Nathan Schachtman, Esq., PC* emailed me the following interesting query a while ago:
When I was working through some of the Bayesian in the law issues with my class, I raised the problem of priors of 0 and 1 being off “out of bounds” for a Bayesian analyst. I didn’t realize then that the problem had a name: Cromwell’s Rule.
My point was then, and more so now, what is the appropriate prior the jury should have when it is sworn? When it hears opening statements? Just before the first piece of evidence is received?
Do we tell the jury that the defendant is presumed innocent, which means that it’s ok to entertain a very, very small prior probability of guilt, say no more than 1/N, where N is the total population of people? This seems wrong as a matter of legal theory. But if the prior = 0, then no amount of evidence can move the jury off its prior.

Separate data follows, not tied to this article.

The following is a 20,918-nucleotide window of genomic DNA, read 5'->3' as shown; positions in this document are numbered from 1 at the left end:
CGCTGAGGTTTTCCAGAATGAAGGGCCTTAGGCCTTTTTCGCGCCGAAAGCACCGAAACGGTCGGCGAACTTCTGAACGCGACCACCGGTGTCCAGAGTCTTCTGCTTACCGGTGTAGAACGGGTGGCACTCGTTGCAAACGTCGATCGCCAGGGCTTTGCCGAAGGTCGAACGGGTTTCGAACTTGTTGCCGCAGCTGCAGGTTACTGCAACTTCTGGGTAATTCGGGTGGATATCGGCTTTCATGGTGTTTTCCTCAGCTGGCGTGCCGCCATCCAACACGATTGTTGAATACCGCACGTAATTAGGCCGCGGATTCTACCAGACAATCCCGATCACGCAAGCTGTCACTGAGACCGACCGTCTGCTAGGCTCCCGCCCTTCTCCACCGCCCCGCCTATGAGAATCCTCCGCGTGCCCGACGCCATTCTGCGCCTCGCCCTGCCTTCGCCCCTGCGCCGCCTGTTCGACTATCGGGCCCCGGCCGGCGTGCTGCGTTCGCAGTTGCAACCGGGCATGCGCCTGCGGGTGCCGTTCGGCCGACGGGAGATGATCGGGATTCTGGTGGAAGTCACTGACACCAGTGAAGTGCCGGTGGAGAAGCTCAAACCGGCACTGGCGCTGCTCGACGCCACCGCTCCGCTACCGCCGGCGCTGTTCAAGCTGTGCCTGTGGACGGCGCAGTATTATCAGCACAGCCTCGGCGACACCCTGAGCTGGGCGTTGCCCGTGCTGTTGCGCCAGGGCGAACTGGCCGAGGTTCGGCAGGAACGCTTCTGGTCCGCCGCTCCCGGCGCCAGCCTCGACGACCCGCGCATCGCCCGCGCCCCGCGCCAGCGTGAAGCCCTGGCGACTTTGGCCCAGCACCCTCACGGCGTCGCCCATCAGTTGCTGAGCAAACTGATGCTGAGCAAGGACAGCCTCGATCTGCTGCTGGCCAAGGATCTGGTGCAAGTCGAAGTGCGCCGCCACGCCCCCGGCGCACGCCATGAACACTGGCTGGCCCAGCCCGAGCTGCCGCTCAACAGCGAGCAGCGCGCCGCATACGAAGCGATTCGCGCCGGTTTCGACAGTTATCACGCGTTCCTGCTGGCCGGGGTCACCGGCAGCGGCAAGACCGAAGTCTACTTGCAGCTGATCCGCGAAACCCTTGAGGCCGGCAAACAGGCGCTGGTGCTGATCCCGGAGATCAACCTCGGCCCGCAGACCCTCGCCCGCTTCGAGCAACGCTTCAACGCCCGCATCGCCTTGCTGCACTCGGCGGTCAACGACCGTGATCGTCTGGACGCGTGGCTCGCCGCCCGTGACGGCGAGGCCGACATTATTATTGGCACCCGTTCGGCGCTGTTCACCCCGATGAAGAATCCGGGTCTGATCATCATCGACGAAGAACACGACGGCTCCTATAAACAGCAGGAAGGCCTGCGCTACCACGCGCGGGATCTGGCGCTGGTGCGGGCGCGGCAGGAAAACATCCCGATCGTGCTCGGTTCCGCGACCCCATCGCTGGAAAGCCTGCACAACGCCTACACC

*Schachtman’s legal practice focuses on the defense of product liability suits, with an emphasis on the scientific and medico-legal issues. He teaches a course in statistics in the law at the Columbia Law School, NYC. He also has a legal blog here.
Nathan: Notice too that a prior of .5 in innocence is rather informative–overly so, it seems to me. Bottom line: the jury should not start with a prior for guilt, but be open to a relevant and unbiased scrutiny of the evidence in accord with “innocent until proved guilty”*.
* Be it BARD or POE or other legal standard for the case (see comment to Corey)